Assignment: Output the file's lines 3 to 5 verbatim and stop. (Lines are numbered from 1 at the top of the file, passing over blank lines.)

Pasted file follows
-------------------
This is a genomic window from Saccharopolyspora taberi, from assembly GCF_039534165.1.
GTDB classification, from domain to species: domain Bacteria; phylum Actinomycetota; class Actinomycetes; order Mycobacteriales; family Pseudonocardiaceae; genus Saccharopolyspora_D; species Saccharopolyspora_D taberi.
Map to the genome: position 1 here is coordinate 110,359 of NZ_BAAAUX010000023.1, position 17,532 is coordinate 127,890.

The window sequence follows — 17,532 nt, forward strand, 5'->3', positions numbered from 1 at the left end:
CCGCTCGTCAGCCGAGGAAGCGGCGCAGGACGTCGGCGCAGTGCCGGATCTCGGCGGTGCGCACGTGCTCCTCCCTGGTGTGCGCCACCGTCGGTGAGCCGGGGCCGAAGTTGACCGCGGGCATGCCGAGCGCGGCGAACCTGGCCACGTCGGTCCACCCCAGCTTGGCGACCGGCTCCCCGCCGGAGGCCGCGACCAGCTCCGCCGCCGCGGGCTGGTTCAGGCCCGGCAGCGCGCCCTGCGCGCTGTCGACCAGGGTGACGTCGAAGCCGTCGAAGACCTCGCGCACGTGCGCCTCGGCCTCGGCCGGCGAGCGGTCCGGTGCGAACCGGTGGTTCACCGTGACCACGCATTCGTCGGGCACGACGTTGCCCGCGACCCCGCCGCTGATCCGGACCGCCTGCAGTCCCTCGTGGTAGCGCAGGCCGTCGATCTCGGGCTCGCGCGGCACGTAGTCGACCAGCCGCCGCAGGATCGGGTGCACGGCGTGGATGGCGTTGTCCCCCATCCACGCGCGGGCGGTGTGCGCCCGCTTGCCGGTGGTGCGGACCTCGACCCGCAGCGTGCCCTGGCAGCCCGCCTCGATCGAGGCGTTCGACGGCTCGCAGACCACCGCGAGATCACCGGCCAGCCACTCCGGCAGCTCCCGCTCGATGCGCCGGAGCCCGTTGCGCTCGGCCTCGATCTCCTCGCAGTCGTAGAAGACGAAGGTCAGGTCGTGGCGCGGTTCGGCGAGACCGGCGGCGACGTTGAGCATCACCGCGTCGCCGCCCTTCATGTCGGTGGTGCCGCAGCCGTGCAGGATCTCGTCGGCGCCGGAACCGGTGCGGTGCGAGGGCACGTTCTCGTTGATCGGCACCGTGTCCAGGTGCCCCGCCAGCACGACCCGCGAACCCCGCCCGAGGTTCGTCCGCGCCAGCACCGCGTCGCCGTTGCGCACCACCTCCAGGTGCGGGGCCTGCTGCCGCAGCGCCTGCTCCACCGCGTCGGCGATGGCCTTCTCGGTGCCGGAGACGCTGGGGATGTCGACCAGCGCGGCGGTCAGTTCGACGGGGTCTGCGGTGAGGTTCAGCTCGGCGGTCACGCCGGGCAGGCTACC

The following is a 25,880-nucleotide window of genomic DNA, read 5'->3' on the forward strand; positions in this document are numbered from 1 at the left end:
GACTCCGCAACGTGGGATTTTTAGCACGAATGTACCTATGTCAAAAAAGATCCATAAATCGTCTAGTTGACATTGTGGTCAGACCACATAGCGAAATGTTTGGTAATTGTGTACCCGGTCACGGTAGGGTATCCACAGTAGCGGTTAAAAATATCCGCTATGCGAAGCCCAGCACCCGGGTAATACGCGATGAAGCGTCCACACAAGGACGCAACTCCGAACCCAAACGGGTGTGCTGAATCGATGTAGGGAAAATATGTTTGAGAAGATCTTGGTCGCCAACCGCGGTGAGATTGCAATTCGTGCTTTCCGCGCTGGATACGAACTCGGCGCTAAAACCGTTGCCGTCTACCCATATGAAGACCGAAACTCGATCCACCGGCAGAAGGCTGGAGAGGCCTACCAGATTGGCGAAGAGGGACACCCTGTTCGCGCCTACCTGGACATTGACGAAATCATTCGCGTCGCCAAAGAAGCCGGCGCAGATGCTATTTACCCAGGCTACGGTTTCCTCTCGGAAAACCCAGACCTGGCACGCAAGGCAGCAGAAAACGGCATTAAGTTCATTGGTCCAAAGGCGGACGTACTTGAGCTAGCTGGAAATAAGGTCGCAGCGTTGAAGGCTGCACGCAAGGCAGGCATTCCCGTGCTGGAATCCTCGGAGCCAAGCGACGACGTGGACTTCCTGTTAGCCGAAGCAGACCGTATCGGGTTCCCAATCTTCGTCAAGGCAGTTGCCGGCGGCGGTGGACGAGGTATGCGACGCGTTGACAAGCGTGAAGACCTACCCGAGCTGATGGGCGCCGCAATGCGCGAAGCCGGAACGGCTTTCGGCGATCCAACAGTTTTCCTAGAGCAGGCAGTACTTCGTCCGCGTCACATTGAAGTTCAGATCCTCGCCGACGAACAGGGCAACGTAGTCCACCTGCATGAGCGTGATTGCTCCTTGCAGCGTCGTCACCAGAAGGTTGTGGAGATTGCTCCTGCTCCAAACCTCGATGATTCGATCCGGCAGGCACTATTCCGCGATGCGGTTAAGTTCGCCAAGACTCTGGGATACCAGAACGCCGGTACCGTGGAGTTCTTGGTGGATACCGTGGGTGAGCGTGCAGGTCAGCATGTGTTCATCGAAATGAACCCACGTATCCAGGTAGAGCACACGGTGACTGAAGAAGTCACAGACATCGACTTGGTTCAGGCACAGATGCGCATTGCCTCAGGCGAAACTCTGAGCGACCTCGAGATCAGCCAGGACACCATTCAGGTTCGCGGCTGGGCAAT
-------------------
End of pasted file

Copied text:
Map to the genome: position 1 here is coordinate 110,359 of NZ_BAAAUX010000023.1, position 17,532 is coordinate 127,890.

The window sequence follows — 17,532 nt, forward strand, 5'->3', positions numbered from 1 at the left end:
CCGCTCGTCAGCCGAGGAAGCGGCGCAGGACGTCGGCGCAGTGCCGGATCTCGGCGGTGCGCACGTGCTCCTCCCTGGTGTGCGCCACCGTCGGTGAGCCGGGGCCGAAGTTGACCGCGGGCATGCCGAGCGCGGCGAACCTGGCCACGTCGGTCCACCCCAGCTTGGCGACCGGCTCCCCGCCGGAGGCCGCGACCAGCTCCGCCGCCGCGGGCTGGTTCAGGCCCGGCAGCGCGCCCTGCGCGCTGTCGACCAGGGTGACGTCGAAGCCGTCGAAGACCTCGCGCACGTGCGCCTCGGCCTCGGCCGGCGAGCGGTCCGGTGCGAACCGGTGGTTCACCGTGACCACGCATTCGTCGGGCACGACGTTGCCCGCGACCCCGCCGCTGATCCGGACCGCCTGCAGTCCCTCGTGGTAGCGCAGGCCGTCGATCTCGGGCTCGCGCGGCACGTAGTCGACCAGCCGCCGCAGGATCGGGTGCACGGCGTGGATGGCGTTGTCCCCCATCCACGCGCGGGCGGTGTGCGCCCGCTTGCCGGTGGTGCGGACCTCGACCCGCAGCGTGCCCTGGCAGCCCGCCTCGATCGAGGCGTTCGACGGCTCGCAGACCACCGCGAGATCACCGGCCAGCCACTCCGGCAGCTCCCGCTCGATGCGCCGGAGCCCGTTGCGCTCGGCCTCGATCTCCTCGCAGTCGTAGAAGACGAAGGTCAGGTCGTGGCGCGGTTCGGCGAGACCGGCGGCGACGTTGAGCATCACCGCGTCGCCGCCCTTCATGTCGGTGGTGCCGCAGCCGTGCAGGATCTCGTCGGCGCCGGAACCGGTGCGGTGCGAGGGCACGTTCTCGTTGATCGGCACCGTGTCCAGGTGCCCCGCCAGCACGACCCGCGAACCCCGCCCGAGGTTCGTCCGCGCCAGCACCGCGTCGCCGTTGCGCACCACCTCCAGGTGCGGGGCCTGCTGCCGCAGCGCCTGCTCCACCGCGTCGGCGATGGCCTTCTCGGTGCCGGAGACGCTGGGGATGTCGACCAGCGCGGCGGTCAGTTCGACGGGGTCTGCGGTGAGGTTCAGCTCGGCGGTCACGCCGGGCAGGCTACC